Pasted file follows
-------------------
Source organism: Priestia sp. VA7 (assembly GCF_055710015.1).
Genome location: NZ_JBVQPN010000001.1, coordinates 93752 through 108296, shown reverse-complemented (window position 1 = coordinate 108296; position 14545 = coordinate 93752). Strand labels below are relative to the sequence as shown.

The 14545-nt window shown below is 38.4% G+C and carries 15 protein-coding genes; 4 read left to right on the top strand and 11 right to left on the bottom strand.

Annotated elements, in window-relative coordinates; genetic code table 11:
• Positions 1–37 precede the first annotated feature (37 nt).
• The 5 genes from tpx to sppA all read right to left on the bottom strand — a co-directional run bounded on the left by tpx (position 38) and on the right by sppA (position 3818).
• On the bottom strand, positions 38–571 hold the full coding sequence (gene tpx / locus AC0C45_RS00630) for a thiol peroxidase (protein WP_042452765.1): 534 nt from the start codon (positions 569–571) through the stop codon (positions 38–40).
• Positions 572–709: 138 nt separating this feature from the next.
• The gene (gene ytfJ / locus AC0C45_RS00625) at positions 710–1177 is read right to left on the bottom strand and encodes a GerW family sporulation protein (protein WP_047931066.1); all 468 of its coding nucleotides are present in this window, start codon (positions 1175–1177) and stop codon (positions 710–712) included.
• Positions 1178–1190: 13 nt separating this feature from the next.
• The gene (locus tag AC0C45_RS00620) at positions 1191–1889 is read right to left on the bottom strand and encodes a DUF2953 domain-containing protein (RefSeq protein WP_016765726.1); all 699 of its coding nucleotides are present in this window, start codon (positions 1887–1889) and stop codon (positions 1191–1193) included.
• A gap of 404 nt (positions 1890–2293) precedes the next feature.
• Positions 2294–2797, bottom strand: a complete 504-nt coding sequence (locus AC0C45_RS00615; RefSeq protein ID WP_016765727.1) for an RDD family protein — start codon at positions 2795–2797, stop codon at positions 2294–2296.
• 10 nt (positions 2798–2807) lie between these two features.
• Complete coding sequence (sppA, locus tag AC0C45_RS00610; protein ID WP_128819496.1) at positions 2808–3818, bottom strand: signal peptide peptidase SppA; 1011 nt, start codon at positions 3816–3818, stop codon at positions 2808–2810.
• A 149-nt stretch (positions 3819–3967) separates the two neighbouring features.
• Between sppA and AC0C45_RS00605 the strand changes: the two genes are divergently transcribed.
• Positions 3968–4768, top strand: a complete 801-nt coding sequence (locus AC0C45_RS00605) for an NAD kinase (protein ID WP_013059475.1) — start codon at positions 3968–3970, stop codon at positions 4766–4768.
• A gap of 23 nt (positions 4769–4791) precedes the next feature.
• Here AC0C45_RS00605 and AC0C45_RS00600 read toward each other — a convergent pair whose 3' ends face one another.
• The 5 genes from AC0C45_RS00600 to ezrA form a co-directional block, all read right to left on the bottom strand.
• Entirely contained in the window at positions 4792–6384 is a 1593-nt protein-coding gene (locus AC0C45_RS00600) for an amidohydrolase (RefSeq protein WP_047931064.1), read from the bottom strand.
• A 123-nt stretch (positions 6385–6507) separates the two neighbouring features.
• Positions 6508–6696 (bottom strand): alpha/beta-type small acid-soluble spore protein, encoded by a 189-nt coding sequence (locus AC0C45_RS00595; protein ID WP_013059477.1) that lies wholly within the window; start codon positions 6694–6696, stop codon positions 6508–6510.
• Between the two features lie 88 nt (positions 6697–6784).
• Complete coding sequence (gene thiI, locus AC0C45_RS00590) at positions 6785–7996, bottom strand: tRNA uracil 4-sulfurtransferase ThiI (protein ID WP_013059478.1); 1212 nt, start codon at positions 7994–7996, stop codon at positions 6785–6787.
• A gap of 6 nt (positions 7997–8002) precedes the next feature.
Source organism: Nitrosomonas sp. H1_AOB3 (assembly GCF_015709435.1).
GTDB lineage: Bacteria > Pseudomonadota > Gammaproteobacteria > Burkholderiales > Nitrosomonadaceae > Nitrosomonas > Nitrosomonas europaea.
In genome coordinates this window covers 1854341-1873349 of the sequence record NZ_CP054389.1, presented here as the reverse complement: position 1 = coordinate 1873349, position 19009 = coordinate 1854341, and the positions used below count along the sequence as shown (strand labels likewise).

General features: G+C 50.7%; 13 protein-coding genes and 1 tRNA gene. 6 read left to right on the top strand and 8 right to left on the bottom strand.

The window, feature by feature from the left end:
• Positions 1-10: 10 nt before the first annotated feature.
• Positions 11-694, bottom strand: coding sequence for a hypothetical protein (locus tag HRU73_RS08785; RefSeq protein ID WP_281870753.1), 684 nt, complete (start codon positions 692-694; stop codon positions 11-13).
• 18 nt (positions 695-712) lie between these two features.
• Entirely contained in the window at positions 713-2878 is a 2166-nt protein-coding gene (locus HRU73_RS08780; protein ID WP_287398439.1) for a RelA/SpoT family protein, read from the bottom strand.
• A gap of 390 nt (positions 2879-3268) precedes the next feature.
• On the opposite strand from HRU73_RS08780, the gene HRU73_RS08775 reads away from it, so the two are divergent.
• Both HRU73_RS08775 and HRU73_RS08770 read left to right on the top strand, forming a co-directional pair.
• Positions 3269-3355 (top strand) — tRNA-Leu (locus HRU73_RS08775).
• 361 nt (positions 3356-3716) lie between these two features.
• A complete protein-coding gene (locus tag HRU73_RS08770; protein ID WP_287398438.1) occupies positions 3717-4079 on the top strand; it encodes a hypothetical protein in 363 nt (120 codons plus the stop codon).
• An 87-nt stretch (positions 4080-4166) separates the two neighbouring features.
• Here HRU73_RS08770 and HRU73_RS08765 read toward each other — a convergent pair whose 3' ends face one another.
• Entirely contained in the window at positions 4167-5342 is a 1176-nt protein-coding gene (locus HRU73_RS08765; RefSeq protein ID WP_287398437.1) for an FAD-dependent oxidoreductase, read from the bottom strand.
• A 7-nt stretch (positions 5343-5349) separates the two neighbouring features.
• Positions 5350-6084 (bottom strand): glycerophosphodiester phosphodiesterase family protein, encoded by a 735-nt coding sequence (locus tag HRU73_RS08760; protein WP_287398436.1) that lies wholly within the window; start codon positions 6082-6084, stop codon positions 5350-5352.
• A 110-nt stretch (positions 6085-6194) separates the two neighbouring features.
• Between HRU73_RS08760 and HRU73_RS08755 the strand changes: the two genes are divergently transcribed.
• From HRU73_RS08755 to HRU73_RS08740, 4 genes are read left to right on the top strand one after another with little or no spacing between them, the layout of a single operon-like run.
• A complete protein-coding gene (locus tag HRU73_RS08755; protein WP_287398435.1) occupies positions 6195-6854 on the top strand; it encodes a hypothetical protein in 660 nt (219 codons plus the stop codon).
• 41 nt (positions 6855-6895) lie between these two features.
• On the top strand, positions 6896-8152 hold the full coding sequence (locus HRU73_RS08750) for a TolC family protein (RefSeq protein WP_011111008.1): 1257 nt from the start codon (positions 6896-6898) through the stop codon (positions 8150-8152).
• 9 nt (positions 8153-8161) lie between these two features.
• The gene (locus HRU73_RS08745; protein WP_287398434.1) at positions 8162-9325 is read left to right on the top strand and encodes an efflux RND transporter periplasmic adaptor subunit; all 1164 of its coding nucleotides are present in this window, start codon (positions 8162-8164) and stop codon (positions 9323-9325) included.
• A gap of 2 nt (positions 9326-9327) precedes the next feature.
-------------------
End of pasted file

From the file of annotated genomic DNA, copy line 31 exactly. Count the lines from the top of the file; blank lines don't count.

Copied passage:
General features: G+C 50.7%; 13 protein-coding genes and 1 tRNA gene. 6 read left to right on the top strand and 8 right to left on the bottom strand.